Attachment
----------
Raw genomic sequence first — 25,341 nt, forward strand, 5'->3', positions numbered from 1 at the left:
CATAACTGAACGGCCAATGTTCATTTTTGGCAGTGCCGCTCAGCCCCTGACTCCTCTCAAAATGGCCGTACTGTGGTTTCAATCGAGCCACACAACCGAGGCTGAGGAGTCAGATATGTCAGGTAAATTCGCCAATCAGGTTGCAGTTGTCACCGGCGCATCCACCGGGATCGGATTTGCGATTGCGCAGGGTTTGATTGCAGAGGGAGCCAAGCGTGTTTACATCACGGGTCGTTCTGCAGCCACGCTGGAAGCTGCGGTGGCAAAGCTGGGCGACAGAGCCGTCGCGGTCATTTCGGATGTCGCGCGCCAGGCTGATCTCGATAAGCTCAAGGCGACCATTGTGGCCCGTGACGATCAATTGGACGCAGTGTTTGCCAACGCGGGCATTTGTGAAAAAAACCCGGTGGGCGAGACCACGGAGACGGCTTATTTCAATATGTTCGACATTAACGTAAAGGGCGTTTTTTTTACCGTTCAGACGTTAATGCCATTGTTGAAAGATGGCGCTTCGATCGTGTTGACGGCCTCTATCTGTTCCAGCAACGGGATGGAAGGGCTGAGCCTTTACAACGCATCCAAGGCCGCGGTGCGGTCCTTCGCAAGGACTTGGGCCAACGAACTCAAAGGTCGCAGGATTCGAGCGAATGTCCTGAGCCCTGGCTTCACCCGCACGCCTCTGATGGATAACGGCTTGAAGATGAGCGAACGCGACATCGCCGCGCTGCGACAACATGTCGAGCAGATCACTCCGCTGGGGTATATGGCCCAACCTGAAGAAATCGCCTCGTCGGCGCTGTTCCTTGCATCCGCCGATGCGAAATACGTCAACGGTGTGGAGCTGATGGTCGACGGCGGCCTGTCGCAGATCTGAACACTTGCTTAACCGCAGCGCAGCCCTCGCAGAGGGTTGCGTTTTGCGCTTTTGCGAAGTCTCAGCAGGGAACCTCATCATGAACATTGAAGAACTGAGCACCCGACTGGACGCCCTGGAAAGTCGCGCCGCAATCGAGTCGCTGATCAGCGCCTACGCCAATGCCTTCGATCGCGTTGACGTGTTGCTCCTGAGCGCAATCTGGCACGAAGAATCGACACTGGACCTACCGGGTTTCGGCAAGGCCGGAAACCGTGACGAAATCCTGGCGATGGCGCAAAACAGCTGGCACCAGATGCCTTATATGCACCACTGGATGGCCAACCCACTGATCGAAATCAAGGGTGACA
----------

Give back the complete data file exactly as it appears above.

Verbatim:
Raw genomic sequence first — 25,341 nt, forward strand, 5'->3', positions numbered from 1 at the left:
CATAACTGAACGGCCAATGTTCATTTTTGGCAGTGCCGCTCAGCCCCTGACTCCTCTCAAAATGGCCGTACTGTGGTTTCAATCGAGCCACACAACCGAGGCTGAGGAGTCAGATATGTCAGGTAAATTCGCCAATCAGGTTGCAGTTGTCACCGGCGCATCCACCGGGATCGGATTTGCGATTGCGCAGGGTTTGATTGCAGAGGGAGCCAAGCGTGTTTACATCACGGGTCGTTCTGCAGCCACGCTGGAAGCTGCGGTGGCAAAGCTGGGCGACAGAGCCGTCGCGGTCATTTCGGATGTCGCGCGCCAGGCTGATCTCGATAAGCTCAAGGCGACCATTGTGGCCCGTGACGATCAATTGGACGCAGTGTTTGCCAACGCGGGCATTTGTGAAAAAAACCCGGTGGGCGAGACCACGGAGACGGCTTATTTCAATATGTTCGACATTAACGTAAAGGGCGTTTTTTTTACCGTTCAGACGTTAATGCCATTGTTGAAAGATGGCGCTTCGATCGTGTTGACGGCCTCTATCTGTTCCAGCAACGGGATGGAAGGGCTGAGCCTTTACAACGCATCCAAGGCCGCGGTGCGGTCCTTCGCAAGGACTTGGGCCAACGAACTCAAAGGTCGCAGGATTCGAGCGAATGTCCTGAGCCCTGGCTTCACCCGCACGCCTCTGATGGATAACGGCTTGAAGATGAGCGAACGCGACATCGCCGCGCTGCGACAACATGTCGAGCAGATCACTCCGCTGGGGTATATGGCCCAACCTGAAGAAATCGCCTCGTCGGCGCTGTTCCTTGCATCCGCCGATGCGAAATACGTCAACGGTGTGGAGCTGATGGTCGACGGCGGCCTGTCGCAGATCTGAACACTTGCTTAACCGCAGCGCAGCCCTCGCAGAGGGTTGCGTTTTGCGCTTTTGCGAAGTCTCAGCAGGGAACCTCATCATGAACATTGAAGAACTGAGCACCCGACTGGACGCCCTGGAAAGTCGCGCCGCAATCGAGTCGCTGATCAGCGCCTACGCCAATGCCTTCGATCGCGTTGACGTGTTGCTCCTGAGCGCAATCTGGCACGAAGAATCGACACTGGACCTACCGGGTTTCGGCAAGGCCGGAAACCGTGACGAAATCCTGGCGATGGCGCAAAACAGCTGGCACCAGATGCCTTATATGCACCACTGGATGGCCAACCCACTGATCGAAATCAAGGGTGACA